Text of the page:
• 2-Three-dimensional: This technique can provide an en-face cross sectional view of the mitral orifice, to which planimetry can be applied to determine the valve area. 3-Stress echocardiography: -Is helpful when symptoms seem to be more severe than expected based on resting hemodynamics (such as resting valve area); these patients often have exertional pulmonary hypertension. -Mechanical relief of MS is recommended in patients with elevated pulmonary pressures (>60 mmHg systolic) with exertion. 4-TEE: -To assess the presence of absence of left atrial thrombus and to further evaluate the severity of mitral regurgitation in patients being considered for percutaneous mitral balloon valvotomy -To assess mitral valve morphology and hemodynamics if transthoracic echocardiography provides suboptimal data AHA 2014: I-TEE should be performed in patients considered for percutaneous mitral balloon commissurotomy to assess the presence or absence of left atrial thrombus and to further evaluate the severity of mitral regurgitation (MR) . (Level of Evidence: B)
  • AHA 2014
  • Cardiac catheterization and angiography --To assess the severity of MS if noninvasive tests are not conclusive or there is a discrepancy between the results of noninvasive tests and clinical findings related to the severity of MS. --When there is a discrepancy between mitral valve area and the Doppler-derived mean gradient; catheterization should include left ventriculography to evaluate the severity of mitral regurgitation --To assess the cause of severe pulmonary arterial hypertension if it is out of proportion to the severity of MS determined by noninvasive testing.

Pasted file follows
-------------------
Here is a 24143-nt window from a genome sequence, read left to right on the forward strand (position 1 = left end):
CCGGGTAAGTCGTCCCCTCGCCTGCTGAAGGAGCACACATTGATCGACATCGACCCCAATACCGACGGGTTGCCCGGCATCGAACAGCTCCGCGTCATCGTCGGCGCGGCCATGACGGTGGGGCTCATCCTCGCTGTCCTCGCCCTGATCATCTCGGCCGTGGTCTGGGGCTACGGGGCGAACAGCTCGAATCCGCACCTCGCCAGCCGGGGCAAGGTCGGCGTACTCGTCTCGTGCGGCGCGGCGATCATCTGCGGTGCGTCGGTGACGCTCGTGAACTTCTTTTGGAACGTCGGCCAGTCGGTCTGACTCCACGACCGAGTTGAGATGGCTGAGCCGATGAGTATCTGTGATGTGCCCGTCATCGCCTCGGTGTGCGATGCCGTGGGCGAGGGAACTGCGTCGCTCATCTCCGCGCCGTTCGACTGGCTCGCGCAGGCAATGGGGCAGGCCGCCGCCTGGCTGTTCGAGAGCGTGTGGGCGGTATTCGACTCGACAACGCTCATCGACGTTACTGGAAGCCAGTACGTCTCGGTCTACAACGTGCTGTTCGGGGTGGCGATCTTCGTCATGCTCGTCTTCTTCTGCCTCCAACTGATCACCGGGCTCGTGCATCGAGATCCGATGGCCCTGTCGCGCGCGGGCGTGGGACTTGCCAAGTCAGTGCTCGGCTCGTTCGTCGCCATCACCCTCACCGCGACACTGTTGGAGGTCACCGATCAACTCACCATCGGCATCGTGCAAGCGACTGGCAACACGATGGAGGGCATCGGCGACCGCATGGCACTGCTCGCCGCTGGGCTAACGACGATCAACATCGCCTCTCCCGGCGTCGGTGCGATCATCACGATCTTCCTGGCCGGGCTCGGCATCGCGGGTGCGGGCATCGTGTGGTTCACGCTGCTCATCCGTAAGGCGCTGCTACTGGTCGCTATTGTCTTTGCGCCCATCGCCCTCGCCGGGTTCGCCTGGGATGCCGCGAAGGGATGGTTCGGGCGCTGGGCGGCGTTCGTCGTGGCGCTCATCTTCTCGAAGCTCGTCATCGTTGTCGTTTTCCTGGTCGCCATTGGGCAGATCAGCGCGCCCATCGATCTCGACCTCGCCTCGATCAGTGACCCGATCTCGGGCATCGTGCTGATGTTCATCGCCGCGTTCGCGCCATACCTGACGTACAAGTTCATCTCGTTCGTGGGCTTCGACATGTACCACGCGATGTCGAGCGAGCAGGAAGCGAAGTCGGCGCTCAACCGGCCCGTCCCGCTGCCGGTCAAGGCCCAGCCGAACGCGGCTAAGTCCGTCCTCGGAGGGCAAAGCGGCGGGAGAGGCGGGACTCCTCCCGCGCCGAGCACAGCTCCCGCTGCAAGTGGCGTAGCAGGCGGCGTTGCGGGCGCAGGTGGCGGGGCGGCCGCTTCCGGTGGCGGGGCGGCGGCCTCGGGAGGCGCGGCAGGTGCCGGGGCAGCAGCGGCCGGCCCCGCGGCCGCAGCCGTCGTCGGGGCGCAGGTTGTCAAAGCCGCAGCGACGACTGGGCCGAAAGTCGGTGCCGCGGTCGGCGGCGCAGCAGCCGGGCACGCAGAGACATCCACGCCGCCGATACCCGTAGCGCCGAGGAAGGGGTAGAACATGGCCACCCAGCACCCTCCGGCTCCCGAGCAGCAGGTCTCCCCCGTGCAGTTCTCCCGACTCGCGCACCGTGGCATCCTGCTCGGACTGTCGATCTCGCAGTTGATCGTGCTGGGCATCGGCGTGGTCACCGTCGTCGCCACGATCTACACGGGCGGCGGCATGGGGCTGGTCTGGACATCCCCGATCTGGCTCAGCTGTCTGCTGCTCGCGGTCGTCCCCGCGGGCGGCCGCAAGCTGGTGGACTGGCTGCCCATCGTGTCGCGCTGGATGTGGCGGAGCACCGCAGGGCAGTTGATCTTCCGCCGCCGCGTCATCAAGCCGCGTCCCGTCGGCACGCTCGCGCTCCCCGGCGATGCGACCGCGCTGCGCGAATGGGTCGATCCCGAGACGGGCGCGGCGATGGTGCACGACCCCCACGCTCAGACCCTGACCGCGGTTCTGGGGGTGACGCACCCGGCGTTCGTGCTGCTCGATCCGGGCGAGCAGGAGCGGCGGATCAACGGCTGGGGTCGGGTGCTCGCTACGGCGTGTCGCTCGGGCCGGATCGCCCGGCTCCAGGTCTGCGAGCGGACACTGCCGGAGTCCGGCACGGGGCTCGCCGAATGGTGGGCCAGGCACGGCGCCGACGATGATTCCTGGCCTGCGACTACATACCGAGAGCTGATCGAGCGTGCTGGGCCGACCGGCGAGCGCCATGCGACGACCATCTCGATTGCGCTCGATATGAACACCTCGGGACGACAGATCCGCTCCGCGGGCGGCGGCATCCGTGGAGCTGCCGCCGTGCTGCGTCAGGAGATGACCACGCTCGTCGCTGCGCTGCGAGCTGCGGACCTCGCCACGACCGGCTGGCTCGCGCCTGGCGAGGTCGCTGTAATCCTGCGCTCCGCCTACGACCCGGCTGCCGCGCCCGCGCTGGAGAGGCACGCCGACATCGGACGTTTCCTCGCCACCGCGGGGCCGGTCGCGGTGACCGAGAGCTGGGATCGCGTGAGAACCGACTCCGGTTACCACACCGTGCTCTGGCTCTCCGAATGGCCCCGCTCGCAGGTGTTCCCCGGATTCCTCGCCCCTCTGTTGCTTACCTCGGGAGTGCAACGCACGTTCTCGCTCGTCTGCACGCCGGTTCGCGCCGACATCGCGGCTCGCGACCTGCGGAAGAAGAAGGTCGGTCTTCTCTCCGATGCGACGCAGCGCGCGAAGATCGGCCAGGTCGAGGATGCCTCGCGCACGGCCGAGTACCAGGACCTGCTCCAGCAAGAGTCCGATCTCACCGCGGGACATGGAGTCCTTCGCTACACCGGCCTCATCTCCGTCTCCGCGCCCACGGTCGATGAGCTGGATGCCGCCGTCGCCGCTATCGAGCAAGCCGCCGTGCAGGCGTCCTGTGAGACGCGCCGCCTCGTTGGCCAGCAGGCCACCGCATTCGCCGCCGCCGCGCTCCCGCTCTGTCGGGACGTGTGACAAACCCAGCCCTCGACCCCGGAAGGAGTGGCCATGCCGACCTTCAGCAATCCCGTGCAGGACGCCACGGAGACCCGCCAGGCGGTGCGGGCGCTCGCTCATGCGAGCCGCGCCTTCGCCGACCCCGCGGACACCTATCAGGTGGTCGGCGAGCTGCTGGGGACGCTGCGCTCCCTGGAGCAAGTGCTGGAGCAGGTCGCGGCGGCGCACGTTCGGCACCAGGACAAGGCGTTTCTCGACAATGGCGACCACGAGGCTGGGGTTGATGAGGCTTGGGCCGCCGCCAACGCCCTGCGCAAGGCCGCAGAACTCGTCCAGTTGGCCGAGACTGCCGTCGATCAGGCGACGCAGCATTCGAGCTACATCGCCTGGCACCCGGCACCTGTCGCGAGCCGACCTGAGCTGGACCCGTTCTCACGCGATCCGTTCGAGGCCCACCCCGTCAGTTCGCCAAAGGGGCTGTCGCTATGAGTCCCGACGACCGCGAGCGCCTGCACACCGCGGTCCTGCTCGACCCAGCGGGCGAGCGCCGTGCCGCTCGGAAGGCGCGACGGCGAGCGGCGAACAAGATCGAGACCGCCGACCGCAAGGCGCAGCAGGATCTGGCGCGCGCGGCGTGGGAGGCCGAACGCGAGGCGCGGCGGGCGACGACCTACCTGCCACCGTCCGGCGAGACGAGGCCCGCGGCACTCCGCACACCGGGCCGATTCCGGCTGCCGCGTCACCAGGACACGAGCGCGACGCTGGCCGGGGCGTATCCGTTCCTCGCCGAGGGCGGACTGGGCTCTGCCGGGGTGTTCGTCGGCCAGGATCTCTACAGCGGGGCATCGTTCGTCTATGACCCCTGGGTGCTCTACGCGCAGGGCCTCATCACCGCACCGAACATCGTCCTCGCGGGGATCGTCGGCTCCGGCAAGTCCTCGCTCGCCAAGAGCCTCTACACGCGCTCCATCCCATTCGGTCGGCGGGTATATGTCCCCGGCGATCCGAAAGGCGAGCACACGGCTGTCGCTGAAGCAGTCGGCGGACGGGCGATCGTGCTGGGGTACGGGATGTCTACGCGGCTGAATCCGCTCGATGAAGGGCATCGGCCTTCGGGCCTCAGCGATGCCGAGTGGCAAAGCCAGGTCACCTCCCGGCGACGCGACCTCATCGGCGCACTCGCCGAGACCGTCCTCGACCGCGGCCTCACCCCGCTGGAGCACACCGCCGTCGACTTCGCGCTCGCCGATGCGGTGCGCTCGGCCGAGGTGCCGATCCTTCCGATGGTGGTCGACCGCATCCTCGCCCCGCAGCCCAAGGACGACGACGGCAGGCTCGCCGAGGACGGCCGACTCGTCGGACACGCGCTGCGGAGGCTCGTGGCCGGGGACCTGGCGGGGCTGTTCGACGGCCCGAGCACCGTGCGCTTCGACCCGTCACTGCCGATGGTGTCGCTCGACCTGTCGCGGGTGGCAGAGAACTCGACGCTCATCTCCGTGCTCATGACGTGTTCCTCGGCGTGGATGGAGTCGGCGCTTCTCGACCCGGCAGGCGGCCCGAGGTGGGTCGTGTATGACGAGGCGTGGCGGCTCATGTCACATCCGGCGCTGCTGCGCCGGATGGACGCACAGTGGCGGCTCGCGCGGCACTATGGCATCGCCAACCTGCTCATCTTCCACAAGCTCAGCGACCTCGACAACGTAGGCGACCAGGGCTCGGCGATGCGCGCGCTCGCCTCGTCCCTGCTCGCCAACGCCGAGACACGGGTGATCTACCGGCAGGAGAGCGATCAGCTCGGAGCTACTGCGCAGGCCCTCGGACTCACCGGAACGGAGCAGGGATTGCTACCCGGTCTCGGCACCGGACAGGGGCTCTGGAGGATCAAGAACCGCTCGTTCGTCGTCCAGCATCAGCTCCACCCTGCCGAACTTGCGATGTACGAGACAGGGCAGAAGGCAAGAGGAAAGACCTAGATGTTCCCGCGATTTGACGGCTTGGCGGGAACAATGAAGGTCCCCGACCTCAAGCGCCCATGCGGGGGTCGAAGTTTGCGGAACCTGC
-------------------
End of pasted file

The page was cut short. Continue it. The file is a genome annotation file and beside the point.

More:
• AHA2014: Class IIa 1. Exercise testing is reasonable in selected patients with asymptomatic severe VHD to 1) confirm the absence of symptoms, or 2) assess the hemodynamic response to exercise, or 3) determine Prognosis . (Level of Evidence: B)
  • EVALUATION AND FOLLOW-UP --Too early unnecessary risk for a complication of the procedure with little or no short-term benefit, since the MS may remain asymptomatic and stable for many years. --Delaying intervention  irreversible pulmonary hypertension and/or right heart failure --ACC/AHA repeat echocardiography to assess pulmonary artery pressure in asymptomatic stable patients every year in those with severe MS, every one to two years with moderate MS, every three to five years with mild MS, and any time there is a change in clinical status
  • PHYSICAL ACTIVITY AND EXERCISE --Exercise should be symptom-limited. This will prevent extreme elevations in the transmitral gradient that may lead to pulmonary edema --Patients in sinus rhythm with mild MS with peak pulmonary artery systolic pressures less than 50 mmHg can participate in all competitive sports. --Patients with moderate MS who are in sinus rhythm or atrial fibrillation (AF) and have peak pulmonary artery systolic pressures less than 50 mmHg can participate in low and moderate static and dynamic competitive sports. --Patients with severe MS who are in sinus rhythm or atrial fibrillation and patients with peak pulmonary artery systolic pressures greater than 50 mmHg should not participate in any competitive sports. --Patients with MS of any severity who are in or have a history of AF and are treated with anticoagulation should not participate in any competitive sports associated with a risk of bodily contact or possible trauma